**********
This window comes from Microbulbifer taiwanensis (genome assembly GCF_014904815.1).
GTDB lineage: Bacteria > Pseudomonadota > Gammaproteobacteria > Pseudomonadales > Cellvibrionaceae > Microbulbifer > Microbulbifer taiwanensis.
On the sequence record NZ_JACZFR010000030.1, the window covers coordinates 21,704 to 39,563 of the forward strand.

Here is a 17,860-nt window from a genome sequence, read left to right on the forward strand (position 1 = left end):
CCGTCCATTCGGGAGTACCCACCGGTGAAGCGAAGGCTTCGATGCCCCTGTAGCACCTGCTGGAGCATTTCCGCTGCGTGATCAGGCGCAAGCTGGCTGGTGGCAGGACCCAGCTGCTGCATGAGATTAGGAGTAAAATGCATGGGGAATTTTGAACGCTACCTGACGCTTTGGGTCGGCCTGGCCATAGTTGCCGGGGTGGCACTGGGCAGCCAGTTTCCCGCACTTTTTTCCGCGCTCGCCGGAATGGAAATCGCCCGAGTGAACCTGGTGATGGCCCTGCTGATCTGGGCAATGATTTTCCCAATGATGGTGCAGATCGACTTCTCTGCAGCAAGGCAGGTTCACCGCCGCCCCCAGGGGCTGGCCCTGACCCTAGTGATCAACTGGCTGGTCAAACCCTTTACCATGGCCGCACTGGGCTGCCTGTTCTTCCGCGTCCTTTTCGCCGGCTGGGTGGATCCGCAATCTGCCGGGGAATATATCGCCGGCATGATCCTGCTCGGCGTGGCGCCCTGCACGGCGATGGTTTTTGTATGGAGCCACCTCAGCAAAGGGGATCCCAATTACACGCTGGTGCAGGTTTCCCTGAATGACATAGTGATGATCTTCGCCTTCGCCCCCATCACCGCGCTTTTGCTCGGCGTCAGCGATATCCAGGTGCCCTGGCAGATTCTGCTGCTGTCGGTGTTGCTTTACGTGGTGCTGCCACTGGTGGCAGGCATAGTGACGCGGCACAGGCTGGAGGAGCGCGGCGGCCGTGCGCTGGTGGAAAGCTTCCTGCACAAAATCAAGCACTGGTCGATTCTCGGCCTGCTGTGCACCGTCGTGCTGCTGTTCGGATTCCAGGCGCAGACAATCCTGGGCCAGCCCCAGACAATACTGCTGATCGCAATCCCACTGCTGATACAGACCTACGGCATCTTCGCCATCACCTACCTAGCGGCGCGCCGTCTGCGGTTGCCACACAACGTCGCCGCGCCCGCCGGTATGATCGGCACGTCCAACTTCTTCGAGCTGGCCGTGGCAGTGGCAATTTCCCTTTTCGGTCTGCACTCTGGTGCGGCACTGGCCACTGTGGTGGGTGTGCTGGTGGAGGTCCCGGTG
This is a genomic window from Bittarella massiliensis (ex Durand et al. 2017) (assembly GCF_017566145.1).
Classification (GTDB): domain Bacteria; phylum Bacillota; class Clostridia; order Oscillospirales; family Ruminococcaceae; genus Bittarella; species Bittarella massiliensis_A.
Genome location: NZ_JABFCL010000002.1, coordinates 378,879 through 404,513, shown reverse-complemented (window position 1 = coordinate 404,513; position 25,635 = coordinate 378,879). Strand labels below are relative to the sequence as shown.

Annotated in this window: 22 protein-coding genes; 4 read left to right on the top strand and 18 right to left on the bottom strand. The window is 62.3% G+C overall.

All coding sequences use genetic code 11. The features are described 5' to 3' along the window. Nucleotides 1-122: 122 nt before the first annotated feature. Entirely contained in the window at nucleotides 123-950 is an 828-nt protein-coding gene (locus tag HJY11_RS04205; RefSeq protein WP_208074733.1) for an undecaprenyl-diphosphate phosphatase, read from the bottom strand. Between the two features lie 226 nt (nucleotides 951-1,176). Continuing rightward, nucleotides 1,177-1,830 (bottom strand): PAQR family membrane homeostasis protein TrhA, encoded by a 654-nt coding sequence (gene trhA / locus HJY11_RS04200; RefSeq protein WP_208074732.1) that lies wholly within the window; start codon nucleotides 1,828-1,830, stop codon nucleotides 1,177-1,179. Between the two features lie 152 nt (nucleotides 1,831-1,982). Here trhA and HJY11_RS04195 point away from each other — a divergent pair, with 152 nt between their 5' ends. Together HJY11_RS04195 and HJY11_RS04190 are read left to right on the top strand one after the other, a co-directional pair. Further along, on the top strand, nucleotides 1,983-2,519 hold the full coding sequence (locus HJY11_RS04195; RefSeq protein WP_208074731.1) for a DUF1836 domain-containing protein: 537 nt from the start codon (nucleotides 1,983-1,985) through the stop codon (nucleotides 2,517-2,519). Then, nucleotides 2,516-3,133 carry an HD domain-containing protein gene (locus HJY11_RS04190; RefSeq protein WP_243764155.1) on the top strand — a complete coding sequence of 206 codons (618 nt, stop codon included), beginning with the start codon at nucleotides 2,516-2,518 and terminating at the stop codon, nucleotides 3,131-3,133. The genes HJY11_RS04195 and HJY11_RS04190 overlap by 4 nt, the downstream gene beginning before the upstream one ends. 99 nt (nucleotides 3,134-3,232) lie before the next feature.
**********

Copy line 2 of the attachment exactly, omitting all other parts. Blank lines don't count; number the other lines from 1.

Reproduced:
GTDB lineage: Bacteria > Pseudomonadota > Gammaproteobacteria > Pseudomonadales > Cellvibrionaceae > Microbulbifer > Microbulbifer taiwanensis.